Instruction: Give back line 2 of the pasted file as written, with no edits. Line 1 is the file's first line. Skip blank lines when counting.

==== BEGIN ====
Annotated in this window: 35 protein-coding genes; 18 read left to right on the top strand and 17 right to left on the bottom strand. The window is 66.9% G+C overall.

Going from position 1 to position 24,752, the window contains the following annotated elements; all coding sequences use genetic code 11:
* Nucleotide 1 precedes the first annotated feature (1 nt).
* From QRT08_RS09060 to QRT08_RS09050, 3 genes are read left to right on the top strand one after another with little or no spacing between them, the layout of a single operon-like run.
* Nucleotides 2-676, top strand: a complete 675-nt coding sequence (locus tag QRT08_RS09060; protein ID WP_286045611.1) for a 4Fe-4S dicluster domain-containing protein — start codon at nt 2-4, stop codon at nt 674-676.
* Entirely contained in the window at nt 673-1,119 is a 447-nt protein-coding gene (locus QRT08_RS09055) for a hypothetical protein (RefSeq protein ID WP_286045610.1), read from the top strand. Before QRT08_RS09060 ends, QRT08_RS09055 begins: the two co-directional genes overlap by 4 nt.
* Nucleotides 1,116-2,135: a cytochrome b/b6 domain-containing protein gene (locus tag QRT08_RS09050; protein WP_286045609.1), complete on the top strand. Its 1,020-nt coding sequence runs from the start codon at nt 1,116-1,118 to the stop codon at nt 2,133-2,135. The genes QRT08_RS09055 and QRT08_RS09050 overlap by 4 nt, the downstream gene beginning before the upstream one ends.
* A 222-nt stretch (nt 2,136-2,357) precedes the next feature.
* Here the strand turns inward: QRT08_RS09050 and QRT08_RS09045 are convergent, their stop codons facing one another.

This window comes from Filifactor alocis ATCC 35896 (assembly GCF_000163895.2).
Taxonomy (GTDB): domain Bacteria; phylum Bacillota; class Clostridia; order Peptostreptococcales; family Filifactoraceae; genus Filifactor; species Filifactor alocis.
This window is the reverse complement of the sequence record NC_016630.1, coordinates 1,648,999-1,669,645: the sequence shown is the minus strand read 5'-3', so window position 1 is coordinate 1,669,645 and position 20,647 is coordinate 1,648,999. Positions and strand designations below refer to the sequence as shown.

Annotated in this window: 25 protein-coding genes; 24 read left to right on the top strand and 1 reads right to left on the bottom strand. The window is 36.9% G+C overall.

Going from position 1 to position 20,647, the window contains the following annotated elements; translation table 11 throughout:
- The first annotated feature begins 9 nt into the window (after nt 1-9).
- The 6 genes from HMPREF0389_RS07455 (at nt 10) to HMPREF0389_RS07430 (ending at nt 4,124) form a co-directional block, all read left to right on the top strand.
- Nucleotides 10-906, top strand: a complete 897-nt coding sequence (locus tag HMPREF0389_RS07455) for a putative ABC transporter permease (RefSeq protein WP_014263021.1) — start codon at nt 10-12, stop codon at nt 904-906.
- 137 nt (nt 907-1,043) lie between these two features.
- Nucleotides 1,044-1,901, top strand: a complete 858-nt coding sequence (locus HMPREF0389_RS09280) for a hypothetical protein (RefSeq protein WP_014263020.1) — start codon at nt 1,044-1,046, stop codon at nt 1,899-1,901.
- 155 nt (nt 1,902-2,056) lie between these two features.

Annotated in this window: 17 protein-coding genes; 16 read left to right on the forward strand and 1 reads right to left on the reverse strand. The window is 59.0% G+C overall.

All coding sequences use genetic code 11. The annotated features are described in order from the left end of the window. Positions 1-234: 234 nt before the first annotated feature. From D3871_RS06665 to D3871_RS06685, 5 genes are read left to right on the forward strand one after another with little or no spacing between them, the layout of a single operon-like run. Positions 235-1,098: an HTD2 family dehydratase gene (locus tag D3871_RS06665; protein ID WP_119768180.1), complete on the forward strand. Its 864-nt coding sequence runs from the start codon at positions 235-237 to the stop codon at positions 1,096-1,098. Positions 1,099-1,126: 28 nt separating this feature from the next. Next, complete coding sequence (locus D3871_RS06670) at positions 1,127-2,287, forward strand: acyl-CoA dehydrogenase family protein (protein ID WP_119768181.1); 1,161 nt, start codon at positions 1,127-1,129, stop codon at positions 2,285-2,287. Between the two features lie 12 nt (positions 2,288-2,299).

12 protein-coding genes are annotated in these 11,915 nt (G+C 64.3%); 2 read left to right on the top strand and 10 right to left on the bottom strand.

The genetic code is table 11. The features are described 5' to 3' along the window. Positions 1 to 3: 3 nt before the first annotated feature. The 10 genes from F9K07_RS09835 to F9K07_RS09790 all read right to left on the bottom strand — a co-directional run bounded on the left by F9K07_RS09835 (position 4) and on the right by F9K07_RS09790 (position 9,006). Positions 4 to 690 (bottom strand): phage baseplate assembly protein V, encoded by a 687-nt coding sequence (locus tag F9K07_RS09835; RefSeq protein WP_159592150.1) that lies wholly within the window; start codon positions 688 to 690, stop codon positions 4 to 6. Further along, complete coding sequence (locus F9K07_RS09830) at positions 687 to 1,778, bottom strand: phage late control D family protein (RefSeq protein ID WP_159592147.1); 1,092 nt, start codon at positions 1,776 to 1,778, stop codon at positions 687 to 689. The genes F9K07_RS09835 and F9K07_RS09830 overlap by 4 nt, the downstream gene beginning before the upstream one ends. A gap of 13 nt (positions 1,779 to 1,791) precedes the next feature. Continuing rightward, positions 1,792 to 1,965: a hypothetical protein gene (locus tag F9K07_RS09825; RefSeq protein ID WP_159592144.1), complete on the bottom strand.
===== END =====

Going from position 1 to position 24,752, the window contains the following annotated elements; all coding sequences use genetic code 11: